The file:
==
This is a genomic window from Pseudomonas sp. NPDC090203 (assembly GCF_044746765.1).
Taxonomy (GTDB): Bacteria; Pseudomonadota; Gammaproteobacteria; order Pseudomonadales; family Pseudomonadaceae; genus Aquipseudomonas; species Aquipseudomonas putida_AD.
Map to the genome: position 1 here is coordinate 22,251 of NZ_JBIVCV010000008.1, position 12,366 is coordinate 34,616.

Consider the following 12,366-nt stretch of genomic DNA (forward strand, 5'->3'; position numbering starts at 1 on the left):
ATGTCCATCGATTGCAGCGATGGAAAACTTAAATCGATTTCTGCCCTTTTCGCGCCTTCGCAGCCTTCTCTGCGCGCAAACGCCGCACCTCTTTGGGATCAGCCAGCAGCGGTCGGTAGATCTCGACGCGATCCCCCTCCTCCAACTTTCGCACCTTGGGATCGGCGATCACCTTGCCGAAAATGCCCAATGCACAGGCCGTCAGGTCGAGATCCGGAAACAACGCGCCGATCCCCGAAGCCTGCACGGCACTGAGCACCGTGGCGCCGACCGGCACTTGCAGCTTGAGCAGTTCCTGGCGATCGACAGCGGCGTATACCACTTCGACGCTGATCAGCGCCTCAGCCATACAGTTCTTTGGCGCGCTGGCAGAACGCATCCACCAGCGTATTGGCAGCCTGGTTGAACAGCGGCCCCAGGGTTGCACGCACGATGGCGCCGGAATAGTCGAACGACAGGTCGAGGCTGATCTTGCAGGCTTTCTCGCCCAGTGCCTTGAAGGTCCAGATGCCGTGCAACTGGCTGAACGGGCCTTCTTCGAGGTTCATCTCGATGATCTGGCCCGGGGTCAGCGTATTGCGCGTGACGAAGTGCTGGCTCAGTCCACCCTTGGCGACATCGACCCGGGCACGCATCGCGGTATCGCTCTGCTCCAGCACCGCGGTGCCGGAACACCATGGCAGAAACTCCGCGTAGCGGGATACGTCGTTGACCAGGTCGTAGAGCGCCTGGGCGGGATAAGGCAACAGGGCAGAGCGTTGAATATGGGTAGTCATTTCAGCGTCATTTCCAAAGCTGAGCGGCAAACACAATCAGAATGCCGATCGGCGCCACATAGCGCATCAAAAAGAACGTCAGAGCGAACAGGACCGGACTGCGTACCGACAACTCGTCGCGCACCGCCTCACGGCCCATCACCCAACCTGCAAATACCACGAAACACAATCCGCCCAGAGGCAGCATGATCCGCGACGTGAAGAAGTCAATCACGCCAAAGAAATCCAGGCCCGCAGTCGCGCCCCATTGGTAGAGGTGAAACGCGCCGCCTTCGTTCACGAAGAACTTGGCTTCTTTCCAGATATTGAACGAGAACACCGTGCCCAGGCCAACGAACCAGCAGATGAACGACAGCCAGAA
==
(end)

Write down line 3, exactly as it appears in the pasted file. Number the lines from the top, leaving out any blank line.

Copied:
Map to the genome: position 1 here is coordinate 22,251 of NZ_JBIVCV010000008.1, position 12,366 is coordinate 34,616.